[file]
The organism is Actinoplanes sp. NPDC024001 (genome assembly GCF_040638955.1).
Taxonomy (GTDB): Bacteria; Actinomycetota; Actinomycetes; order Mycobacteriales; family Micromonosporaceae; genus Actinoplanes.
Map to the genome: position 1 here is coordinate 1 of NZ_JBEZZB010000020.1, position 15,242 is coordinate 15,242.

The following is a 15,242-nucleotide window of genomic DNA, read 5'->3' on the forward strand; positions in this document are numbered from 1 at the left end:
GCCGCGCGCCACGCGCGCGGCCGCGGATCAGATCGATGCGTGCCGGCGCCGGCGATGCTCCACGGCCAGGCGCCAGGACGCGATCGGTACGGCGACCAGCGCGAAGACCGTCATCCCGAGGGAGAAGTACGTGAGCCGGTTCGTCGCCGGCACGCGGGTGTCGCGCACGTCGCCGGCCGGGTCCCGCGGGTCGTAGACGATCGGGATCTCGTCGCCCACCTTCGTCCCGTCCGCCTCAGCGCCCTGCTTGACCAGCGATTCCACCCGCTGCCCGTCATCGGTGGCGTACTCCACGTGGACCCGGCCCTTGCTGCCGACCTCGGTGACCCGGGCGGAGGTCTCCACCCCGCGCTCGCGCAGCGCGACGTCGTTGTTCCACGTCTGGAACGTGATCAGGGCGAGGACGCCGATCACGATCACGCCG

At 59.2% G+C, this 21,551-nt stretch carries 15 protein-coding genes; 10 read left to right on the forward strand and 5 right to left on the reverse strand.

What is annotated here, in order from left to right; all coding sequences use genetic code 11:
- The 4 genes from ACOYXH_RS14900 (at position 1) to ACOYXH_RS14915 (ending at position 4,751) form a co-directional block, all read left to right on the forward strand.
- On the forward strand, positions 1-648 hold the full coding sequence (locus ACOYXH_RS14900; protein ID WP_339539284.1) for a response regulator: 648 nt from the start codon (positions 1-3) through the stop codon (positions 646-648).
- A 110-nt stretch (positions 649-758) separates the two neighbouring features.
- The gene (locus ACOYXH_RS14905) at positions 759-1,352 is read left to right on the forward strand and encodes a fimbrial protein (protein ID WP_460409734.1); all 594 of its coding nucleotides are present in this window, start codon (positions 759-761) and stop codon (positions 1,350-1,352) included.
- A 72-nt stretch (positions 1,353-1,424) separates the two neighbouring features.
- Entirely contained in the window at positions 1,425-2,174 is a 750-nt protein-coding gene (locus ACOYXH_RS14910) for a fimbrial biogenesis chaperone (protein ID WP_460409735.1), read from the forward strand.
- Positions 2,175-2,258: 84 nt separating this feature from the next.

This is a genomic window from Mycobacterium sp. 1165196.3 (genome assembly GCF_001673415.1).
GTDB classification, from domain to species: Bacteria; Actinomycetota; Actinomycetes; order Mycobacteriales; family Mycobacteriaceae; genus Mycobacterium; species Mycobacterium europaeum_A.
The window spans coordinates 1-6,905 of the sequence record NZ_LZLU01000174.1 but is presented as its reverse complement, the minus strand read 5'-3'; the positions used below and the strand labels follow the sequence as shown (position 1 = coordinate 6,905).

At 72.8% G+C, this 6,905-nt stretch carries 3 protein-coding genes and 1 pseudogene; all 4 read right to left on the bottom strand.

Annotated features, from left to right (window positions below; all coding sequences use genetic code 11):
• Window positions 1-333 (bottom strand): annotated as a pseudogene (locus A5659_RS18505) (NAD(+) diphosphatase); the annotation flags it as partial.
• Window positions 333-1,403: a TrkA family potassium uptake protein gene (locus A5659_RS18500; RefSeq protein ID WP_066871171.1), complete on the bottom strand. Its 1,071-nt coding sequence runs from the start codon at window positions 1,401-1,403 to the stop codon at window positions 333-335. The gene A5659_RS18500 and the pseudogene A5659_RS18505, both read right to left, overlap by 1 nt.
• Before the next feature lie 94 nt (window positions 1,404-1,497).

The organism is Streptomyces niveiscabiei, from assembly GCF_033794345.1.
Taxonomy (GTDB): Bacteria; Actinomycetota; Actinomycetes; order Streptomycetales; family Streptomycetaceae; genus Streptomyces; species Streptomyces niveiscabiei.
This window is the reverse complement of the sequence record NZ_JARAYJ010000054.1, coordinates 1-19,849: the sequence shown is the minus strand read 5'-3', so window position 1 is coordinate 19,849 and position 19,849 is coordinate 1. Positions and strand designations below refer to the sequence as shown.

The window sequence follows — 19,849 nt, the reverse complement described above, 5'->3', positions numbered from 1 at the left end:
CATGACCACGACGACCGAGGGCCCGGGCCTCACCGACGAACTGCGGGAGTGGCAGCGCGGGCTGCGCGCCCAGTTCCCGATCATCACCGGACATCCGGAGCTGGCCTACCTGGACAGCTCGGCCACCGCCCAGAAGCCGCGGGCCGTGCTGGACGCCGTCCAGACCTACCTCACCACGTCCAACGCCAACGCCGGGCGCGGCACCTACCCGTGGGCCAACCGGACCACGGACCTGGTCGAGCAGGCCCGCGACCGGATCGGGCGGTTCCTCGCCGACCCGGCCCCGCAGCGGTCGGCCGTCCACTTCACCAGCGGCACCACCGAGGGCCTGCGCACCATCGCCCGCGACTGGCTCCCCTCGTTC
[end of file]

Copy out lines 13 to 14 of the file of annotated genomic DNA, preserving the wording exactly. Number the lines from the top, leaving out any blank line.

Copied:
- Entirely contained in the window at positions 1,425-2,174 is a 750-nt protein-coding gene (locus ACOYXH_RS14910) for a fimbrial biogenesis chaperone (protein ID WP_460409735.1), read from the forward strand.
- Positions 2,175-2,258: 84 nt separating this feature from the next.